Hi all, 

If you read my post from last week, then you know that before coming to Claremont we were the school of Religion at USC for nearly sixty years! When we embedded at the end of the 19th century, the USC was also a Methodist institution. However, in the middle of the 20th century USC moved away from its methodist heritage creating a litany of financial issues for the School of Religion that was still firmly Methodist.  

Groundbreaking Ceremony in Claremont

I spend a great deal of time reading through letters between the USC president and the dean of the school of religion. It was clear that there was no bad blood between the institutions, rather there was simply a divergence in the priorities and connection with the Methodist Church. This meant that the school of religion had to shift gears in order to stay afloat and that took the form of an entirely new endeavor, the Claremont Project! 

Our first president in Claremont, Ernest Cadman Colwell, was heavily involved in brainstorming the move and also largely responsible for bringing in our faculty in those early years. Before he began the president of The School of Theology at Claremont (STC) he was serving as a dean at Emory, and he was enlisted to develop a plan for the future of the School of Religion.

Explanation of the Seal of STC

Under that plan, Colwell helped to pioneer a new understanding of theological education and he used STC as the ground upon which to build his new vision. His new conception of theological education is rooted in his “Ten Commandments for a Theological School”:

  1. Thou shalt not become a monastery or a hermitage. Thy walls shall be siding doors and thy classrooms freeways through which flow traffic of the world’s fears and hopes and needs. 
  2. Thou shalt open wide thy doors to the highest reaches of the intellect whatever the risks to tradition and present practice.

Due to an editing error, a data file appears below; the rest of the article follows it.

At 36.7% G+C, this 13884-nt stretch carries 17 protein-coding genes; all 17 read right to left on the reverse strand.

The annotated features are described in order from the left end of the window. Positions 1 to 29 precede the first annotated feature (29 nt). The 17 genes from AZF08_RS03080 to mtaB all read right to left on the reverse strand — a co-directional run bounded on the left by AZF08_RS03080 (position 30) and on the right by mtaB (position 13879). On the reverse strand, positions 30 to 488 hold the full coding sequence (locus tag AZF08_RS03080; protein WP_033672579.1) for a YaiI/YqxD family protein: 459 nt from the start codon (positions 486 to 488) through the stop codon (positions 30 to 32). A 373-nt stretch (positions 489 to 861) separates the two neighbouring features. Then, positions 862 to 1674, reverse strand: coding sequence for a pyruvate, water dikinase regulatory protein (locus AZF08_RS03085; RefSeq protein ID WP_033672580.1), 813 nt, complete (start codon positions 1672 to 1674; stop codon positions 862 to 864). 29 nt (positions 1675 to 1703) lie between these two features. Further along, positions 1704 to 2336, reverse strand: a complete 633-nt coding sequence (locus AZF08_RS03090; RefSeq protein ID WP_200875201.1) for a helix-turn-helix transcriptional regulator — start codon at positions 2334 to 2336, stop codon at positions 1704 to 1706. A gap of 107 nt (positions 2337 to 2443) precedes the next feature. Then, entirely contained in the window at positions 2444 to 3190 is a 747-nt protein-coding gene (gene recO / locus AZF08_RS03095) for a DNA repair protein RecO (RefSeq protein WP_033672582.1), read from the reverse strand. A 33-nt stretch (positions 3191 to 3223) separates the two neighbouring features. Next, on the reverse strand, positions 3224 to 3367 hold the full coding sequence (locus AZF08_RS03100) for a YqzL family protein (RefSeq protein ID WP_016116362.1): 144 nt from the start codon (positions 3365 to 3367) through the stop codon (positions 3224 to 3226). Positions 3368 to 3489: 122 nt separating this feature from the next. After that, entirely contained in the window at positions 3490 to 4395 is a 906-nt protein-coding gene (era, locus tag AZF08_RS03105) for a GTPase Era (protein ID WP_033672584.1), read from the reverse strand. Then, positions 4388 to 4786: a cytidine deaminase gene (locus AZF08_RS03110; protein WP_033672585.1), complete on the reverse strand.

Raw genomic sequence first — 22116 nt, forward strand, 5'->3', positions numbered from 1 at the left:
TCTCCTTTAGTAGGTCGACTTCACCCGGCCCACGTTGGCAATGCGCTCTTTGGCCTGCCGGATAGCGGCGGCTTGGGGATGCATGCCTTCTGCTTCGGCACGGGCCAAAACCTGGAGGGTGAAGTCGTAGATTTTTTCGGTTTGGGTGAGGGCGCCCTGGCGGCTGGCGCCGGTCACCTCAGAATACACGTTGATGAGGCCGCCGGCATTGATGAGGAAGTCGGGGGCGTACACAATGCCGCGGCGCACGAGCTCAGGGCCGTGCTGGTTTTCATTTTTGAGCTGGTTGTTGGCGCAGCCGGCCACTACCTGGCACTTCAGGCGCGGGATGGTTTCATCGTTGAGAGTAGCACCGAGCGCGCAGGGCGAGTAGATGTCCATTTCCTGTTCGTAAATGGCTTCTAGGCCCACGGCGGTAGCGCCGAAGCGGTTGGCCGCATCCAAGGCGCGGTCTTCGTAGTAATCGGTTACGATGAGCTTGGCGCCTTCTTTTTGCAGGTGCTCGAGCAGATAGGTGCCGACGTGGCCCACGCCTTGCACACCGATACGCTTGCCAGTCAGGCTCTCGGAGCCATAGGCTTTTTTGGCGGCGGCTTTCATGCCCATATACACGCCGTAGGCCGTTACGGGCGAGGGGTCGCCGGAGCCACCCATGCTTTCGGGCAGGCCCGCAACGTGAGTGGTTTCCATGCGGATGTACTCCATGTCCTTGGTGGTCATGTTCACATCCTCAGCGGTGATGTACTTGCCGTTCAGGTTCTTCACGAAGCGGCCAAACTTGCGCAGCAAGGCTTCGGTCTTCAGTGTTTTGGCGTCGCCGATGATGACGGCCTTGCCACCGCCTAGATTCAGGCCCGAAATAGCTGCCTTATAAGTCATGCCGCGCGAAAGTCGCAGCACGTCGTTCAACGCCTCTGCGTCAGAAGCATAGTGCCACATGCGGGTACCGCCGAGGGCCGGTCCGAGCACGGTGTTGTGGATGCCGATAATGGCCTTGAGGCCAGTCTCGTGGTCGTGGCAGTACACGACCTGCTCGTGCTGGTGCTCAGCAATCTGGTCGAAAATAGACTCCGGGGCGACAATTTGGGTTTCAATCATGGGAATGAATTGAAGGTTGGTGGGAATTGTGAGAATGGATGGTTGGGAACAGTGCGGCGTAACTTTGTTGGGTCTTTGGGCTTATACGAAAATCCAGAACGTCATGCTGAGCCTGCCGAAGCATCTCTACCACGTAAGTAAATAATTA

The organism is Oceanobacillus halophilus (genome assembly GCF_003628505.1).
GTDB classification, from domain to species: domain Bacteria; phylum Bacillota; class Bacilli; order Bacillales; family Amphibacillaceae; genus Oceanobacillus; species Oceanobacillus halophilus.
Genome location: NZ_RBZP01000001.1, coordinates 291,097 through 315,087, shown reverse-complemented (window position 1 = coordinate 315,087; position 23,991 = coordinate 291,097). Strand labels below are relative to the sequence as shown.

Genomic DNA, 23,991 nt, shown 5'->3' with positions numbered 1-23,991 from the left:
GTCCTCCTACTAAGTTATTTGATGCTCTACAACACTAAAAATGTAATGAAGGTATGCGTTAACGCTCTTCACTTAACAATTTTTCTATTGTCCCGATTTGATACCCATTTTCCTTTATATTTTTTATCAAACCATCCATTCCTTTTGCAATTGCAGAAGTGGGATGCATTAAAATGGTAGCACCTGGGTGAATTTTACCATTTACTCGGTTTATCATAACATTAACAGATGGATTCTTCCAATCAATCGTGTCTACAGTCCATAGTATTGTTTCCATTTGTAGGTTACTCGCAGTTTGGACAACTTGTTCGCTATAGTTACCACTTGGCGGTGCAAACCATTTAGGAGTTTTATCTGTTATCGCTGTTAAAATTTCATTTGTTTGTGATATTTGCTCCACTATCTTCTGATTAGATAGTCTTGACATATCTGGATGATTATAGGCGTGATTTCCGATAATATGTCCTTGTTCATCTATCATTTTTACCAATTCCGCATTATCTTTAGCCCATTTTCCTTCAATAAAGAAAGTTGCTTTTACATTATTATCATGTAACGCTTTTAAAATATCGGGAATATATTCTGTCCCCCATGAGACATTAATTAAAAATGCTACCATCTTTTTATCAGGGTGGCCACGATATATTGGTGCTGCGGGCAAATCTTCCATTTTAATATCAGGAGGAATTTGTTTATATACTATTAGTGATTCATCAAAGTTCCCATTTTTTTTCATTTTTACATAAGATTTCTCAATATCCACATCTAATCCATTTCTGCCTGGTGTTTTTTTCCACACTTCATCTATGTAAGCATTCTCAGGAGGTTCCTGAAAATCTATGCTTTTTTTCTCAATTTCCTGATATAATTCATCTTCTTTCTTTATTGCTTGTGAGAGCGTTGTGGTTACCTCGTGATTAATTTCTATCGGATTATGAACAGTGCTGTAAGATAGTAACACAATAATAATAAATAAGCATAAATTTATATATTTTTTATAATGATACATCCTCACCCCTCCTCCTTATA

3. Thou shalt open the eyes of thy students that they may see and their ears that they may hear what the fine arts reveal of man and of God and of their works. 
  4. Thou shalt educate for the professions men who remain amateurs — men who work for love and not for pay or position, for thou canst not serve God and Mammon. 
  5. Thou shalt not kill the intellectual life of thy students; neither by over-teaching, nor by triviality, nor by too much outside work howsoever noble it be!
  6. Thou shalt not remember thine own goodness and forget God, for the Lord will not hold him guiltless who taketh His name in Vain; therefore, thou shalt root out the sickly weed of religious pride and plant the healthy grain of humility eager to be ground into bread for any man. 
  7. Thou shalt not imagine that thou art the Church, for this is to imagine a vain thing! Let the Church be the Church! Ant the Seminary, a School! 
  8. Nor shalt thou separate thyself from the Church; for the River of Life flows from the Church to thee, and without it thy studies shall be dull and dusty indeed!
  9. Remember that their vocation is to help the churches increase love of God and love of neighbor; so shalt thy days be long in the land which the Lord thy God giveth thee.
  10. Remember that worship belongs to God and not to the work of man’s hands! Therefore, thou shalt not bow the knee to the nation nor to Reason, to Creed, nor to Confession; thou shalt not tremble before Government of Bishop or Board, but only under a divine judgment. For Freedom Christ hath set thee free; be not enslaved again then under a yoke of bondage!

Ernest Cadman Colwell 

President 1957-1968

President Colwell and Bishop Kennedy at the Groundbreaking

This was the ground upon which the Claremont School of Theology was formed, and has greatly impacted our current orientation towards a model of theological education that prizes diversity, innovation, and the questioning of the norms of education. 

I hope that you all have appreciated this small glimpse into the widely complex and interesting history of our school.


In Peace,